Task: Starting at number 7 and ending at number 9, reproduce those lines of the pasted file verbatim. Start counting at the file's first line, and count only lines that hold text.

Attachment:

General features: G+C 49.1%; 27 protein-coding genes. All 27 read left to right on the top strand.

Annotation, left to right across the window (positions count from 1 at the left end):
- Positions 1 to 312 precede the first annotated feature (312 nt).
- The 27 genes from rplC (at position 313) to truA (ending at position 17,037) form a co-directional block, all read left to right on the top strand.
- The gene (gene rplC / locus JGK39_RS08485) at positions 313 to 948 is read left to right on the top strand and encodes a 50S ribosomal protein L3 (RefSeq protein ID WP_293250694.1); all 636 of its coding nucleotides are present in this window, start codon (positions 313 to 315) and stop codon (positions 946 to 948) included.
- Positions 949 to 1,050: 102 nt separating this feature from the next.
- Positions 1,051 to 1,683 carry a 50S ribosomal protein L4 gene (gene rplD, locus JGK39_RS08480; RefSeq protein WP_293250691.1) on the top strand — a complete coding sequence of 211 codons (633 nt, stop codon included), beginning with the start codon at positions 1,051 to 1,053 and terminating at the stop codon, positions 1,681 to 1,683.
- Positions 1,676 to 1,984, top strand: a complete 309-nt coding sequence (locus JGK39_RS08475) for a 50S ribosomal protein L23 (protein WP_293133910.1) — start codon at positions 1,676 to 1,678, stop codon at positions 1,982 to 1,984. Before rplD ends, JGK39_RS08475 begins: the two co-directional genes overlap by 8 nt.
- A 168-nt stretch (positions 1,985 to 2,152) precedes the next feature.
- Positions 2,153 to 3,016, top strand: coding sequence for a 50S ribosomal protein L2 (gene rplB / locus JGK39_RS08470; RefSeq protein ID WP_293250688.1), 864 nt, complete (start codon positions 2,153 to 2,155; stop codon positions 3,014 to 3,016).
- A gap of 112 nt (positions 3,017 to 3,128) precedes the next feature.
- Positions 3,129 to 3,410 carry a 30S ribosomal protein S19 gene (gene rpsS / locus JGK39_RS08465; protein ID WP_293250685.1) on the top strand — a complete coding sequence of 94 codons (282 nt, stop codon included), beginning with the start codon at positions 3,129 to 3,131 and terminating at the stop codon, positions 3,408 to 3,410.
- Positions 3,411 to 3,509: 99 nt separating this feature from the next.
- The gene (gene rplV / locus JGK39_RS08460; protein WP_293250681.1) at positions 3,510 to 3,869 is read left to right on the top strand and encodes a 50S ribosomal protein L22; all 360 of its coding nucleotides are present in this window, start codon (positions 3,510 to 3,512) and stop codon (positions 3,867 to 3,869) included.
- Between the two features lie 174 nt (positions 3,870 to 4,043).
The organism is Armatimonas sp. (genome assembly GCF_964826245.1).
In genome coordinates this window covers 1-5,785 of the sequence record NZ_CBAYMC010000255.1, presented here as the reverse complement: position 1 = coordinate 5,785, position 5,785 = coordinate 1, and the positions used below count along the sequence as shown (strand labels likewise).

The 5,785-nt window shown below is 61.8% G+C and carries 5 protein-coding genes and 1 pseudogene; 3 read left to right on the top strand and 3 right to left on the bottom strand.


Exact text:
- Positions 1,051 to 1,683 carry a 50S ribosomal protein L4 gene (gene rplD, locus JGK39_RS08480; RefSeq protein WP_293250691.1) on the top strand — a complete coding sequence of 211 codons (633 nt, stop codon included), beginning with the start codon at positions 1,051 to 1,053 and terminating at the stop codon, positions 1,681 to 1,683.
- Positions 1,676 to 1,984, top strand: a complete 309-nt coding sequence (locus JGK39_RS08475) for a 50S ribosomal protein L23 (protein WP_293133910.1) — start codon at positions 1,676 to 1,678, stop codon at positions 1,982 to 1,984. Before rplD ends, JGK39_RS08475 begins: the two co-directional genes overlap by 8 nt.
- A 168-nt stretch (positions 1,985 to 2,152) precedes the next feature.